The Metropolitan Museum of Art in New York started handing out those now-iconic metal tags with its “da Vinci M” logo to visitors in 1971. Today, admission-control litho tabs, as they’re officially known, are standard in museums around the world, and a handful of companies, including Adco Litho Line of Broadview, Illinois, and New York’s Kraus & Sons (which makes the Met’s tabs), stamp out millions of the rust-resistant tinplate-steel pieces each year. If you buy in bulk, they cost about 9 cents each.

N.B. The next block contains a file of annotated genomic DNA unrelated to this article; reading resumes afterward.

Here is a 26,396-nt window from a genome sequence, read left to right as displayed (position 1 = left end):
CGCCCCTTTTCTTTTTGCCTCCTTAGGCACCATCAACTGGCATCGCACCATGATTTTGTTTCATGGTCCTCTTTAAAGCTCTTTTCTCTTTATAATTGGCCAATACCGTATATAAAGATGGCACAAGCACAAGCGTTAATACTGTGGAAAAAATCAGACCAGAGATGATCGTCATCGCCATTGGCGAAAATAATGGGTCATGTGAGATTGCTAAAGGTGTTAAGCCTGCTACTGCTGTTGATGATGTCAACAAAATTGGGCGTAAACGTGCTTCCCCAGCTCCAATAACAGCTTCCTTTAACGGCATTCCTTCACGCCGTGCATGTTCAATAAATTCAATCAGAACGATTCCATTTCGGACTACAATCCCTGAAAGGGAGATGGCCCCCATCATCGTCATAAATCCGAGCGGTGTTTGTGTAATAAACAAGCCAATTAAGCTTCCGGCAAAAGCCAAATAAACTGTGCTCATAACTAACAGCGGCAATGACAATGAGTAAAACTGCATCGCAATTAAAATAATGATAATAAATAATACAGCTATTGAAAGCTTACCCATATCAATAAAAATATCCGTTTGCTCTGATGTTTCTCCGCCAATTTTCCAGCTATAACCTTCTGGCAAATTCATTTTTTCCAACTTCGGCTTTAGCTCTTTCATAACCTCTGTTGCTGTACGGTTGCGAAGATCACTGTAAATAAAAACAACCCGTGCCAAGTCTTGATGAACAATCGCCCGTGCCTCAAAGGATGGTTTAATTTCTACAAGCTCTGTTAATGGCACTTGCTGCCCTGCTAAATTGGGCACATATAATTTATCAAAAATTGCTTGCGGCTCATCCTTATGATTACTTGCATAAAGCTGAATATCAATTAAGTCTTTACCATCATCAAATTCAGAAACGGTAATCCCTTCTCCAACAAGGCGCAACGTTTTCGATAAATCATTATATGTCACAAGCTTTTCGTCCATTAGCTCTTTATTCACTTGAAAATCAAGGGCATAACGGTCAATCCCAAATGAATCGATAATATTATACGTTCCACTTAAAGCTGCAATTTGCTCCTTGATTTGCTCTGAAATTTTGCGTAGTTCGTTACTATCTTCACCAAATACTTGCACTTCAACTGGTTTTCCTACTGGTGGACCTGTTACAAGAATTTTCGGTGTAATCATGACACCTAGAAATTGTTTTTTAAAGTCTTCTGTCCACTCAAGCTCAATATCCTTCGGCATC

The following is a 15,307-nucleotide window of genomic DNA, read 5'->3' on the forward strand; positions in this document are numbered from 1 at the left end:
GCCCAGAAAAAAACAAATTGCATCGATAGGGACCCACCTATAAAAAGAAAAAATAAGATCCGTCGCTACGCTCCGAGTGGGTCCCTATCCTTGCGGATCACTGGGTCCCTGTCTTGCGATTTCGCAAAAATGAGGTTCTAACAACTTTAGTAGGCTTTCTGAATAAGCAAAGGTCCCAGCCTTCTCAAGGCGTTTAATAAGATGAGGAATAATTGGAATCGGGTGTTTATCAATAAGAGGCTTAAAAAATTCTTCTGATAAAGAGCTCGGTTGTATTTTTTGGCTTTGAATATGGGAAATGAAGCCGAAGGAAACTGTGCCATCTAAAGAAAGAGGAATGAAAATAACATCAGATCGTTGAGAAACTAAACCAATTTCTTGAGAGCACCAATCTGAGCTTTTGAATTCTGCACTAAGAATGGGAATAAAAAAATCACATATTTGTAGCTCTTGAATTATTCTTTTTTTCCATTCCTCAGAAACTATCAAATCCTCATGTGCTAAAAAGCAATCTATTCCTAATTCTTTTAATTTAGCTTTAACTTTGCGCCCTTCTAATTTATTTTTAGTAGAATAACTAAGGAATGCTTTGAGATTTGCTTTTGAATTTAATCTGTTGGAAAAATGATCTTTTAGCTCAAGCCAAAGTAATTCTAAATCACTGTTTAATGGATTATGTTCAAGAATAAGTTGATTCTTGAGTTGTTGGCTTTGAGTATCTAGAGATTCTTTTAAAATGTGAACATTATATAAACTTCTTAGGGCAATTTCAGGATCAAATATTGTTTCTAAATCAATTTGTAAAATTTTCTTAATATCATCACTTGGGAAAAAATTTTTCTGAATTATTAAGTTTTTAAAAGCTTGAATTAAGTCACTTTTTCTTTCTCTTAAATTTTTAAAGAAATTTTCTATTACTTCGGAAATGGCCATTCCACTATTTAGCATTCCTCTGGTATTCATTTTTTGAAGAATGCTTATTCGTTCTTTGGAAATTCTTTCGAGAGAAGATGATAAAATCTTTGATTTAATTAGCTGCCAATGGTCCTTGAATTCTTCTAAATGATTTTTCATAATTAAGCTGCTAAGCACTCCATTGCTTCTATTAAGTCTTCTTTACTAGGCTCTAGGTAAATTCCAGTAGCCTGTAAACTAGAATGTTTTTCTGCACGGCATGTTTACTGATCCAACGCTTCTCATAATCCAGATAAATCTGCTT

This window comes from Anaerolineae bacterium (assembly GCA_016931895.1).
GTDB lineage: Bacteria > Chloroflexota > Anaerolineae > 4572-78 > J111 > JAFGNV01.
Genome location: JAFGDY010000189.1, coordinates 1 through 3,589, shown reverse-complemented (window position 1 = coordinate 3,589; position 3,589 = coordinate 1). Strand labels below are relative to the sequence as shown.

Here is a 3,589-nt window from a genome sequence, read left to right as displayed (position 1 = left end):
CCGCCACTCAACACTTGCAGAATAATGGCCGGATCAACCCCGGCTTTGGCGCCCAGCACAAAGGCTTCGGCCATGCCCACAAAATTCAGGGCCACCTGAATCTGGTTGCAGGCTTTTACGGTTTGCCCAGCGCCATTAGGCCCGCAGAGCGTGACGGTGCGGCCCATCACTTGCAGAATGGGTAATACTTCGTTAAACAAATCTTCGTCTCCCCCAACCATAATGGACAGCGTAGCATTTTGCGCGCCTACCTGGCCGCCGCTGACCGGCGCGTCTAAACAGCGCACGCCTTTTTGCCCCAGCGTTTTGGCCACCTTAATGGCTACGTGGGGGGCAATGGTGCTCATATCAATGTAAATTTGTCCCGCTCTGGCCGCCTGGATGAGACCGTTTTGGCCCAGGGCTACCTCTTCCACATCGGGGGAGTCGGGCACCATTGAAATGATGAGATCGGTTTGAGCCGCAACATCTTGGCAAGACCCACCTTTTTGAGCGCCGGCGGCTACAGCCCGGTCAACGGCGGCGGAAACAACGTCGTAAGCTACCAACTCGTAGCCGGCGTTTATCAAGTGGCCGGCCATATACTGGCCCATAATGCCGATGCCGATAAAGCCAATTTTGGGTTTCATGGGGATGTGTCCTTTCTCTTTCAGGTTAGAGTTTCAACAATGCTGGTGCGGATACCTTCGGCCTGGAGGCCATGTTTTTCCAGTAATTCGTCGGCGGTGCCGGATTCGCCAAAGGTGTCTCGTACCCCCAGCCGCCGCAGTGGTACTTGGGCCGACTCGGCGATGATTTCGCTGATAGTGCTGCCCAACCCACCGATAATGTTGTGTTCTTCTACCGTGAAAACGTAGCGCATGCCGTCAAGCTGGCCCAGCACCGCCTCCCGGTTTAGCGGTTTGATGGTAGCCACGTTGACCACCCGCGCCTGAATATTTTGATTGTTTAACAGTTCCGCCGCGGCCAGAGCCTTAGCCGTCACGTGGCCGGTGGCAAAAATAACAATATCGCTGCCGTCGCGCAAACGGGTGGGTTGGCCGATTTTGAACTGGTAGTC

Lately, many museums have been switching to plastic tags, which cost much less than their metal forebears and are more user-friendly. Ketchum Manufacturing of Brockville, Ontario, stopped producing metal tags after receiving numerous complaints. “The more we investigated it, we found that women didn’t want to put that metal onto a blouse, and children were cutting themselves on the sharp edges,” says owner Claude Lalonde. “In fact, we were nearly sued when a child cut his finger.” Ketchum now produces 10 million plastic tabs each year.